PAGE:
The FSB is warning that big businesses must do more to end late payments, poor payment practice and supply chain bullying that is ultimately damaging the UK economy.
A letter from FSB National Chairman, Mike Cherry, to all FTSE 100 companies urges Chairman and CEOs to take immediate action by agreeing to lead the way in stamping out poor payments for good.
In the letter, Cherry calls on these companies to work with small businesses to help foster a new payments culture in the UK.
Research from FSB shows the hugely damaging impact these practices have on small firms within supply chains, with data showing that the vast majority (84%) of small firms report being paid late, with a third (33%) saying at least one in four payments they’re owed arrives later than agreed.
A similar proportion (37%) state that agreed payment terms have lengthened in the past two years, hampering cash flow. Only four per cent say payment terms are improving.
The pressure from small business comes after the release of the Parliamentary joint Select Committee report on the collapse of Carillion. The report laid bare the substantial failures at the company including the squeezing of its suppliers, and the frailty of the Prompt Payment Code.
FSB is calling for a non-executive Director on Boards to be given a specific responsibility for good supply chain practice including making sure the firm is opting to follow best practice and lead the way, not just doing the absolute minimum or the best it can get away with, and so still squeezing suppliers to improve the firm’s cash-flow.
FSB National Chairman Mike Cherry, commented, “The poor payment practices that run rampant through UK supply chains is a national disgrace with the country falling behind almost all other industrialised nations in our ability to pay small businesses on time.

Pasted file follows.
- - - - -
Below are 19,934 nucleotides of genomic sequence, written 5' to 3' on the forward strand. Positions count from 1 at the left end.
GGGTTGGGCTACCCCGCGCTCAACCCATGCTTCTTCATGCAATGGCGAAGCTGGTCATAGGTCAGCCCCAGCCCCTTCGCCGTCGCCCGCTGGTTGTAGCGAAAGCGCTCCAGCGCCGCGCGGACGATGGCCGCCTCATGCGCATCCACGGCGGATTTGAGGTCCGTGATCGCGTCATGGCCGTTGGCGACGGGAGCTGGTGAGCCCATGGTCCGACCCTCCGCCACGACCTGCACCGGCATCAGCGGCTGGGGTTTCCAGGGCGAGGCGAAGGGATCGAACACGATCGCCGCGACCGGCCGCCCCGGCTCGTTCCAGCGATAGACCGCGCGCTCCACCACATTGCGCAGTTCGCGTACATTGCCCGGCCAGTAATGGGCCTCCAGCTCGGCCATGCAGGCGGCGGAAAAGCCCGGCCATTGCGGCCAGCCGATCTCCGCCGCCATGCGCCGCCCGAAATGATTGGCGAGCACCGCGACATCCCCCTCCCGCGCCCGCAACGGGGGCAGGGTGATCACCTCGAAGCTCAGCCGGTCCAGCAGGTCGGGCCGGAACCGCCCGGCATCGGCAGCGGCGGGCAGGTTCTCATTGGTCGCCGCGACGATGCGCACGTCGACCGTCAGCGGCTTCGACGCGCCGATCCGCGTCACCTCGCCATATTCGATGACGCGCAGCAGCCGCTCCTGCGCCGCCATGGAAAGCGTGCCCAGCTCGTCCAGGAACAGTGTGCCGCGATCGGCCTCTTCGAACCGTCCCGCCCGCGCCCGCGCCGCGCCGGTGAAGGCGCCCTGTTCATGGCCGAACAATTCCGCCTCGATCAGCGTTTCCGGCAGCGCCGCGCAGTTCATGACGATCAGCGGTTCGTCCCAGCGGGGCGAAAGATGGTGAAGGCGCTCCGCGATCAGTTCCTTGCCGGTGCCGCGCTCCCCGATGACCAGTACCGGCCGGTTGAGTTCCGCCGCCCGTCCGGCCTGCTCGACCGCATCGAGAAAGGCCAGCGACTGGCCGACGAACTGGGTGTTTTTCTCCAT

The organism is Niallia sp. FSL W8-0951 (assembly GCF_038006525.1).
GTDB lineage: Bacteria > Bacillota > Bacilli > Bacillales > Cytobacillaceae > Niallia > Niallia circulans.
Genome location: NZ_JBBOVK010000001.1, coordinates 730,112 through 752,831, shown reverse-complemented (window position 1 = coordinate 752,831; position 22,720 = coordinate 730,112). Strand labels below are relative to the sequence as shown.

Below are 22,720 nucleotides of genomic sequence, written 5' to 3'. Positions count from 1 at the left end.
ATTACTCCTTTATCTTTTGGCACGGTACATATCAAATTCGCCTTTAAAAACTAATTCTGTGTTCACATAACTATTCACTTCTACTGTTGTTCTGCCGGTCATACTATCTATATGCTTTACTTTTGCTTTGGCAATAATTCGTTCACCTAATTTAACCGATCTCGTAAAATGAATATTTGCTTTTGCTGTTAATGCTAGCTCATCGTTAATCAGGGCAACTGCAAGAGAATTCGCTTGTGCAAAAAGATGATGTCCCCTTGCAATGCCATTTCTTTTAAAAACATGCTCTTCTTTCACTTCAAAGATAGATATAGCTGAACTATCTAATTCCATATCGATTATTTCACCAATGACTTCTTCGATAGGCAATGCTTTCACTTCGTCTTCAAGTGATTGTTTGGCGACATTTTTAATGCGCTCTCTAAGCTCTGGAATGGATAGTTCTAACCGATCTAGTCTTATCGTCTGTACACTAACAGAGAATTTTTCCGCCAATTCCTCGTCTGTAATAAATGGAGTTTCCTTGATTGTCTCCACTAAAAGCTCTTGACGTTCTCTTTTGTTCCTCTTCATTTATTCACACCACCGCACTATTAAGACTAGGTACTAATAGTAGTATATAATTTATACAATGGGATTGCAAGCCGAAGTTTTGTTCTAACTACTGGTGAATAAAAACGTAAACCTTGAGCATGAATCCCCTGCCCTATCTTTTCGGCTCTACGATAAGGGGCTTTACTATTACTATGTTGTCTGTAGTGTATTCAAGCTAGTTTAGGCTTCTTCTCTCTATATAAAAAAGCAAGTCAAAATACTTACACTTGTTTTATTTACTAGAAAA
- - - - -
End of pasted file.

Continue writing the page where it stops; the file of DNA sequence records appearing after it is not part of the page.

“Carillion’s demise shone a light on the worst kind of payments practices but unfortunately it isn’t a one-off. Some big businesses use inequality of power in business relationships to squeeze small suppliers and delay payments to improve their own cashflow. This is bullying, pure and simple.
“These practices are putting small businesses at risk forcing many to turn to personal credit cards or overdrafts just to survive. Sadly, we estimate late payments lead to 50,000 small businesses a year closing their doors, costing the economy £2.5 billion annually.
“Small businesses have the support of Secretary of State for Business, Energy and the Industrial Strategy, the Chancellor of the Exchequer and the Prime Minister in their mission to stamp out poor payment practices. The time has now come for big business to get on board with this mission and strive to be champions of good payment practice. My door is open to any business looking to work with small businesses to get this right.
“We can only end the late payments crisis and poor payment practices when we see a fundamental cultural shift in the boardrooms of big business, with those at the very top showing a willingness to address the issue and be accountable for their payment practices.”
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